Sunday, July 14, 2013

A Western in 30 Days -- Zilch

Saturday--Sunday--Monday,  a long holiday in Japan, and a busy weekend with church activities. Results on Western. Nil. I'm not counting these days. But rather than leave you with nothing to read, here's something from a few years ago. Needless to say, I was not feeling up to snuff on that particular day.

The face, in a former day.

The face

The road, paved with intentions; the face fresh, with unwrinkled brow and forthright blue-eyed gaze. He decided to be an electrical engineer, but flunked calculus and organic chemistry in the same semester; played baseball instead. He joined the Marines, thought he'd make the Corps a career. Two years later, he was back in school aiming for a degree in history. He learned Japanese, went to grad school, fought with his advisor, quit. Worked to support a wife and son. Gave marketing a whirl, became export manager in Hong Kong. Fooled around. Sailed to the Chinese border and got turned back by CHICOM gunboats. Worked with Vietnamese refugees. Philandered, divorced; threw away two sons; wept, and gladly paid support. He jumped into the ad game, met that girl; eloped despite her parents' rage. He dreamed of sailing endlessly from bay to bay. She had a baby girl. He spun records until midnight, hawked ads by day, and tried to learn to write. Voyaging remained a dream. Two years of rejections, then an article to Dog Fancy, another to Scholastics, and a third to Highlights for Children. He wrote a novel. No one was interested. Scripps League Newspapers hired him as a reporter. He covered the voyage of the Hokulea, from Oahu to Tahiti and back. He won prizes. She was an only child and her parents were aging; they returned to Japan. They both wrote copy. She won prizes, and bore another daughter. He did more copy, and a TV series for a cable channel. He wrote short stories. No one was interested. Newsweek bought his advertorials, Japan Intersect ran his profiles, Tokyo Journal did his crime articles, Photonics International hired him to write on high-tech solutions, the International Herald Tribune came to him for news. He wrote poems and senryu. No one was interested. Another daughter came, and another. PHP took his book on business letters; Jitsugyo published the one on English loan words; he edited a series on Living in Japan; he wrote a book on English for Japanese scuba divers. He wrote a novel; no one was interested, so he wrote another. Same result. The face in the mirror, wrinkled and splotched, grew extra chins; the blue eyes now rheumy, myopic, squinty -- not the face for a book jacket. But the paved road remains, and he still tries. Still.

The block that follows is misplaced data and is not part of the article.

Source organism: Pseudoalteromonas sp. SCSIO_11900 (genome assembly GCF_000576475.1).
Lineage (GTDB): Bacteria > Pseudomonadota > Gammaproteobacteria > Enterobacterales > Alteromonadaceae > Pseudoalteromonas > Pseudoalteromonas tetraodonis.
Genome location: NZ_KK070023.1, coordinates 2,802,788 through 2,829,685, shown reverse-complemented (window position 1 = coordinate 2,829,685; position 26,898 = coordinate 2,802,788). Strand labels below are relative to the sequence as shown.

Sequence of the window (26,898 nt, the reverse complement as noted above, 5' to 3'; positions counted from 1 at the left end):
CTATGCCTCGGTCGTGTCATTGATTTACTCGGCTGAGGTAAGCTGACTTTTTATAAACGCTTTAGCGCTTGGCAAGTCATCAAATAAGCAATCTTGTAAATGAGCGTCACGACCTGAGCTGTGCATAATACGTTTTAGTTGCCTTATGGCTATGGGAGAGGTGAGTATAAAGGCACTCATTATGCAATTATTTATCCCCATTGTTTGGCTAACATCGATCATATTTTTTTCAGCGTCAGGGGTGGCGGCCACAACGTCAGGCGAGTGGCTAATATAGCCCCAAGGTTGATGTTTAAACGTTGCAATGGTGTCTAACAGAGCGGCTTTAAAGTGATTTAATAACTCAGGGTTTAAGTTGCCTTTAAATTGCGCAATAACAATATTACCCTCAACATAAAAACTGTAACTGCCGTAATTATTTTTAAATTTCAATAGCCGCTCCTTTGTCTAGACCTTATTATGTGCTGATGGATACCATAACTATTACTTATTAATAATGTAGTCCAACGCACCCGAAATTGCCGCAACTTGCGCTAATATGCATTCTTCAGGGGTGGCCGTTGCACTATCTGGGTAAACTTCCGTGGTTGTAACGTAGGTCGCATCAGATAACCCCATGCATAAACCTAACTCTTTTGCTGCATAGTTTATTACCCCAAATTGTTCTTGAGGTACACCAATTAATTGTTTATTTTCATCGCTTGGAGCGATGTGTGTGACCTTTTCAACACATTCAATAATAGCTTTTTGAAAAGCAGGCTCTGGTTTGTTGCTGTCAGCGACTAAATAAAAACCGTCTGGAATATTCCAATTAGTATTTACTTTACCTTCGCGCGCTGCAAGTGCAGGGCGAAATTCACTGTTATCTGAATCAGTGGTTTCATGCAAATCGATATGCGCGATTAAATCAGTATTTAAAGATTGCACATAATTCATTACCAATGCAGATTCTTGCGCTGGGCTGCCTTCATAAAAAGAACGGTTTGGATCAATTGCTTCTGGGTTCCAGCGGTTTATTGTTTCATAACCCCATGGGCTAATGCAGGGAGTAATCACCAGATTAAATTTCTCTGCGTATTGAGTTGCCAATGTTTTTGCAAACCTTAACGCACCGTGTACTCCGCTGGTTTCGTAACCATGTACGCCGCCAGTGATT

An artist's conception of what The Face may look like now.

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(c) Charles T. Whipple

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